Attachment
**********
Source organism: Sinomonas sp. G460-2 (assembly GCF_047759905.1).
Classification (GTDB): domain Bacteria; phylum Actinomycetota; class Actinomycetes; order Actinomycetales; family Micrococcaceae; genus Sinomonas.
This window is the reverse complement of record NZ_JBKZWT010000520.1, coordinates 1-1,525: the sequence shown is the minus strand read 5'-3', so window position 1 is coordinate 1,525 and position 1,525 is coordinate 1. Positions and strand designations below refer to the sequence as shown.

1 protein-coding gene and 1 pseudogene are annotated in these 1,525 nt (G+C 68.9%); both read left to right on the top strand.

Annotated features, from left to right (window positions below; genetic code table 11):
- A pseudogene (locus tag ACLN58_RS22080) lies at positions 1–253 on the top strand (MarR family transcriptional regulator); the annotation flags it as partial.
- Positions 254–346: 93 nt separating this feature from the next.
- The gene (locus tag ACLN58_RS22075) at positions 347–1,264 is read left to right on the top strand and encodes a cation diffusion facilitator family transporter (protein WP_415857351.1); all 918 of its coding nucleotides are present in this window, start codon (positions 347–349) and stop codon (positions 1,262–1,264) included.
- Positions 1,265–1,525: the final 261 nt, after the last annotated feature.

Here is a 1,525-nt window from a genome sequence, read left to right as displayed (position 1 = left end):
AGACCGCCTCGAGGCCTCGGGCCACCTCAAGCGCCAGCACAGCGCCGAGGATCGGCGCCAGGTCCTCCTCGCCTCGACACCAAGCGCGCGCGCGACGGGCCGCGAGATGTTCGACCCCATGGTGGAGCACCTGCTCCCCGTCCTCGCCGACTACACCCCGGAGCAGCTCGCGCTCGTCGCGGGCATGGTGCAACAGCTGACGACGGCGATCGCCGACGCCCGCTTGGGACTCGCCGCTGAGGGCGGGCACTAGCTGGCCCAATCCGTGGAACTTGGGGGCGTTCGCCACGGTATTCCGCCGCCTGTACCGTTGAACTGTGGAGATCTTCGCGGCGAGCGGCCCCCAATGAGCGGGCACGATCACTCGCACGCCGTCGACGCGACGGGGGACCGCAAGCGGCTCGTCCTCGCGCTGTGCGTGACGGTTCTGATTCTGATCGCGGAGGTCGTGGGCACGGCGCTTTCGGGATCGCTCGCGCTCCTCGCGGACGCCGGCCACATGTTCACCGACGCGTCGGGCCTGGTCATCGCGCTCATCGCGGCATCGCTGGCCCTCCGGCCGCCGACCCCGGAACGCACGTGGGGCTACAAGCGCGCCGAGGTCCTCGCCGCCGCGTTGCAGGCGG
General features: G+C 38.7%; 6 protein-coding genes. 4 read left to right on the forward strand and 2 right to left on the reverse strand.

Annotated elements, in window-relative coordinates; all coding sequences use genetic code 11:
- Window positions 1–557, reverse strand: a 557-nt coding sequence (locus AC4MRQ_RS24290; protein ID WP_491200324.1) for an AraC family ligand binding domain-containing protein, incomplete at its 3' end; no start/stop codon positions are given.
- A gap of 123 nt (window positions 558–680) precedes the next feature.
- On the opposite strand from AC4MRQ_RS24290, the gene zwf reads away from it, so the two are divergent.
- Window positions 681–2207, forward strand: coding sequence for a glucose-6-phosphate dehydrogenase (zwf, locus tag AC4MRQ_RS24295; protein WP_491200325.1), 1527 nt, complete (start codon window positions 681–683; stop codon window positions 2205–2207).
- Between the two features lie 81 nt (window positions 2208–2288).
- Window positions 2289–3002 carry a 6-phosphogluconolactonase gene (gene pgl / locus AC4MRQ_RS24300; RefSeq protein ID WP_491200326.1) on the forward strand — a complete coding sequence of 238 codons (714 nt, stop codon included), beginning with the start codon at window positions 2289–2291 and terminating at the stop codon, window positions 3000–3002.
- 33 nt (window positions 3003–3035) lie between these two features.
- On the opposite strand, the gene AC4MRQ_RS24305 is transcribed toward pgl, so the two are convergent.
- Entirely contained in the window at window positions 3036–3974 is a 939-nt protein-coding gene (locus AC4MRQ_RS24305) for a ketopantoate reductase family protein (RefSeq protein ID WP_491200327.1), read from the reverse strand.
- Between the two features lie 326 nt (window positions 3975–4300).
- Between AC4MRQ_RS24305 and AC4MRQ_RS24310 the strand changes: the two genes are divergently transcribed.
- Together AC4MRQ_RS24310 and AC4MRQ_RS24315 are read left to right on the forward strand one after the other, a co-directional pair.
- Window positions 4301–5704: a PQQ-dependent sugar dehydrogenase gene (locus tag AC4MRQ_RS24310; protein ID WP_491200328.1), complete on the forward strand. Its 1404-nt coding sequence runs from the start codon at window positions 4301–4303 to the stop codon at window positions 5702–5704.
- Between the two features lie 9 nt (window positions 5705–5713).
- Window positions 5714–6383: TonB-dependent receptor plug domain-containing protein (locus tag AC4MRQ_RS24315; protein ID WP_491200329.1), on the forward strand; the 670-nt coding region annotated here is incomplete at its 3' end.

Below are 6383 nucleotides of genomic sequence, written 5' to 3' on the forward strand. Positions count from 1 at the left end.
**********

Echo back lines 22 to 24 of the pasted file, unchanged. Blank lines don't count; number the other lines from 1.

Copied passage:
- Entirely contained in the window at window positions 3036–3974 is a 939-nt protein-coding gene (locus AC4MRQ_RS24305) for a ketopantoate reductase family protein (RefSeq protein ID WP_491200327.1), read from the reverse strand.
- Between the two features lie 326 nt (window positions 3975–4300).
- Between AC4MRQ_RS24305 and AC4MRQ_RS24310 the strand changes: the two genes are divergently transcribed.